I will also discuss isues covered in my book on Wednesday 23 September at 1pm at the Overseas Development Institute.  The event is called: Understanding economic transformation in Africa. There is an impressive line up of commentators and speakers: Blandina Kilama - Senior Researcher, REPOA, Tanzania, Nick Crafts – Professor of Economics and Economic History at the University of Warwick and Louise Fox – Visiting Professor, University of California, Berkeley. The event is chaired by Dirk Willem te Velde - Director, Supporting Economic Transformation, ODI.

Want to prepare yourself with some clever comments from recent book reviews? Africa: Why Economists Get it Wrong was reviewed the Africa at LSE blog, in the Financial Times and in the Washington Post’s Monkeycage blog last week. The International Development blog at LSE also wrote about the book here.  Quoting from Laura Seay and Kim Yi Dionne‘s review here:

Jerven’s book is controversial and has already provoked debate. His points are elegantly argued and although he delves into extremely technical economic concepts and methods, “Africa: Why Economists Get It Wrong” is readable and easy for a nonspecialist to understand. But specialists in particular must read Jerven, and take seriously his claims.

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Book Reviews: Africa. Why Economists Get It Wrong

The response to my book has been an overwhelmingly positive. I always knew it would divide opinion. Alex De Waal did perhaps provide the most encouraging and ringing support with a review titled “Liberating African Economic History from the Tyranny of Econometrics

Africa: Why Economists Get it Wrong is a slender but important book. It is a charter for liberating African economic policymaking from the tyranny of econometricians.

Ian Scoones, Jeff Bloem, and Ken Opalo all wrote very nice reviews, and Opalo summarized it neatly in a tweet:

I was thrilled to see that the Economist reviewed it and followed up by a nice set of tweets.

I wrote something about the book for New African Magazine. If you want a taste of the introduction – go here – if you need to read an excerpt of the conclusion – click this – and if you want to hear me talk about the book you can pick between Owen Barder at Development Drums or Russ Roberts at Econtalk.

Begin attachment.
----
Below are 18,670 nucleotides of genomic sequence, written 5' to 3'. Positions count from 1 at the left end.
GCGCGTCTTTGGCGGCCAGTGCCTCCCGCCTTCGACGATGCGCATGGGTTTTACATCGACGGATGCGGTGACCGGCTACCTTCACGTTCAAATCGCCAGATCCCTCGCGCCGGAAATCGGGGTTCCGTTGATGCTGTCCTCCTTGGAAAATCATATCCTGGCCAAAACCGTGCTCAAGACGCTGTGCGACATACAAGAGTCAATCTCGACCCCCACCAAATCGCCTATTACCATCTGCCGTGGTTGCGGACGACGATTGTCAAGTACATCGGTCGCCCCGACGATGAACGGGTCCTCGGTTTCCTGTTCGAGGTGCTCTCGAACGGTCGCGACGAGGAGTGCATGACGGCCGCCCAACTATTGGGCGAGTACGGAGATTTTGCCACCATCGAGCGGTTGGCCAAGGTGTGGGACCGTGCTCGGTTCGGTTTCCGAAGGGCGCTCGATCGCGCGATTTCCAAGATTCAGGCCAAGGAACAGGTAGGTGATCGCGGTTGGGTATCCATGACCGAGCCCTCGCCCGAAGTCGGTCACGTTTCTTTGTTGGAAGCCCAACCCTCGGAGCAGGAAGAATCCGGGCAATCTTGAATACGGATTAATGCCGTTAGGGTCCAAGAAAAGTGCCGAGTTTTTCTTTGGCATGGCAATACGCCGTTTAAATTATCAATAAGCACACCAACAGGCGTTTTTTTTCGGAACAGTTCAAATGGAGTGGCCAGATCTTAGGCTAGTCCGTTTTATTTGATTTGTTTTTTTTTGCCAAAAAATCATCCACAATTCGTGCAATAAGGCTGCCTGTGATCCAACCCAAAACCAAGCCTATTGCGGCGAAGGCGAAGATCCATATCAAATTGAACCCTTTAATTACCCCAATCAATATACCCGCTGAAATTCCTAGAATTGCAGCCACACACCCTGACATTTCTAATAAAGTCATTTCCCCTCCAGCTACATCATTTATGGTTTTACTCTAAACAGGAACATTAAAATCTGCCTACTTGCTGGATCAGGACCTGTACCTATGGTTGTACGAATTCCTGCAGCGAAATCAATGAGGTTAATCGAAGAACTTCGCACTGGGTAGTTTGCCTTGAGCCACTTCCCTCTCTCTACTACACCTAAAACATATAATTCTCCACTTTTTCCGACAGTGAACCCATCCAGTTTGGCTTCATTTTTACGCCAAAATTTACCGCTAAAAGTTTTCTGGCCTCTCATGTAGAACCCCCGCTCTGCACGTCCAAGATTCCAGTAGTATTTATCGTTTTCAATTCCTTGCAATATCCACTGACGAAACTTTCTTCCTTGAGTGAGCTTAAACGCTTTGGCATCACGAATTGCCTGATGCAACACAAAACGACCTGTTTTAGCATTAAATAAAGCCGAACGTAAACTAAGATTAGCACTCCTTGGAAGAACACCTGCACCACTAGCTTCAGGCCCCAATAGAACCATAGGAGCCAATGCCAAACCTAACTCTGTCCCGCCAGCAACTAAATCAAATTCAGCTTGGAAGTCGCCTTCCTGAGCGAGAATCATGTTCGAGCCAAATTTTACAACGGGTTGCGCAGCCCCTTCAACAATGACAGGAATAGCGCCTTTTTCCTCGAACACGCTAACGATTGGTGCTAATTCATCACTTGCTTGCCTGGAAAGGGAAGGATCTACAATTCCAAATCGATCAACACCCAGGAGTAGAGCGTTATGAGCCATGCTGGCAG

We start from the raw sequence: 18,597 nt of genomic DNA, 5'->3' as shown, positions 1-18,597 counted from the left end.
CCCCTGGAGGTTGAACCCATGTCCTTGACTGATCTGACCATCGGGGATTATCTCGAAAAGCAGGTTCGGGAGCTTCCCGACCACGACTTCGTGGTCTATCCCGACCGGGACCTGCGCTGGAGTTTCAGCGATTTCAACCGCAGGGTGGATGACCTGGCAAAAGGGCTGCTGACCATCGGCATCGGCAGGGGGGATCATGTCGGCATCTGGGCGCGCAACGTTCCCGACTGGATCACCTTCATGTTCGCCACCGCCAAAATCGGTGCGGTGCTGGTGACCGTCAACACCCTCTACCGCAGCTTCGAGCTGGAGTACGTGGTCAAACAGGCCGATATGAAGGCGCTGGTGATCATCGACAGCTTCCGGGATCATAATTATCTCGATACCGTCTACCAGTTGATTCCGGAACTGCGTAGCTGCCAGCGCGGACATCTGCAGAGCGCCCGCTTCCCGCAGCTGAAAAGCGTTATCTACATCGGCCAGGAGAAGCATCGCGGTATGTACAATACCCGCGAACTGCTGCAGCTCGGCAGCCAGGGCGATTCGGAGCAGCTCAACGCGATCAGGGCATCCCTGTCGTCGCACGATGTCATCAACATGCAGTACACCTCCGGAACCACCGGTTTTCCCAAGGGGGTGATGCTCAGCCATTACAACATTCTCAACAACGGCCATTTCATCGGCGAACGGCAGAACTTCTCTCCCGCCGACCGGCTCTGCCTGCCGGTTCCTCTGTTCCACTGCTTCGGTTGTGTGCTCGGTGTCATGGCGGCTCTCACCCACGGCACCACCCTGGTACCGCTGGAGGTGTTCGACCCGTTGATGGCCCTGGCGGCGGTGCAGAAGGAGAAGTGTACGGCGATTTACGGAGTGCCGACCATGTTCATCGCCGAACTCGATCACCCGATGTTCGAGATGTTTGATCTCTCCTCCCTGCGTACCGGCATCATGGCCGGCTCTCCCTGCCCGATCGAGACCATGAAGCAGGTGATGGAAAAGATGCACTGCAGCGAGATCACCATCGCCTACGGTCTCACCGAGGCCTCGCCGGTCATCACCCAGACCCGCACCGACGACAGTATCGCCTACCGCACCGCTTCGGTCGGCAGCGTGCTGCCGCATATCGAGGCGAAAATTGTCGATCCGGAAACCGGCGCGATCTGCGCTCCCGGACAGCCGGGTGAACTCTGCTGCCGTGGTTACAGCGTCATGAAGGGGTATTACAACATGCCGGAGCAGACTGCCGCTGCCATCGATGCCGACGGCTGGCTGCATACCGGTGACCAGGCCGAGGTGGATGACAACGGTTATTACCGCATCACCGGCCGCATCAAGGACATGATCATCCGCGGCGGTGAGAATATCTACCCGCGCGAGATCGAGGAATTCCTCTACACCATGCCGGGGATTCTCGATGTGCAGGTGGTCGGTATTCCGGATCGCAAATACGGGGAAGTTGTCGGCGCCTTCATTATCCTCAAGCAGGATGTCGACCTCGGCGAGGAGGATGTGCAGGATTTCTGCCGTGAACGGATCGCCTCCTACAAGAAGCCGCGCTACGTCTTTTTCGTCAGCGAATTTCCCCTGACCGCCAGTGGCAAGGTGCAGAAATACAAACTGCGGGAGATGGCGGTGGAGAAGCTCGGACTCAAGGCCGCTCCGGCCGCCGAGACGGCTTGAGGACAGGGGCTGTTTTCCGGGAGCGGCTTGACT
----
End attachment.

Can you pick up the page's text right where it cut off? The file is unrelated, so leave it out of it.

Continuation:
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Why did economists spend two decades explaining something that never happened ?

For the past two decades, mainstream economists who study African economic growth have been trying to explain something that never happened. Economists have focused almost exclusively on one question: Why has economic growth failed in Africa?

You can read the motivation for my book in a post I wrote for African Arguments here. I have discussed the book on two podcasts – with Russel Roberts on Econtalk here, and with Owen Barder on Development drums here.

In the podcast and the book I say that the bottom line is that there is no bottom billion. The graph below should make that case quite clear. Mainstream economists ignored growth in the 1960s and 1970s, and disregarded recent growth, and have sought to explain a phenomena that only partly holds true in the 1980s.  That’s the motivation for chapter 1 in the book. In chapter two I show how the stylized fact of ‘chronic failure’ made the basis for a literature that simply focused on explaining ‘why nations fail‘. In chapter three I show that it is better to approach economic growth in Africa as recurring rather than failed, and in chapter four I show how scholars and institutions continue to get their analysis of ‘Africa Rising’ wrong, because they are not doing their homework when it comes to questioning the data and the data sources.Capture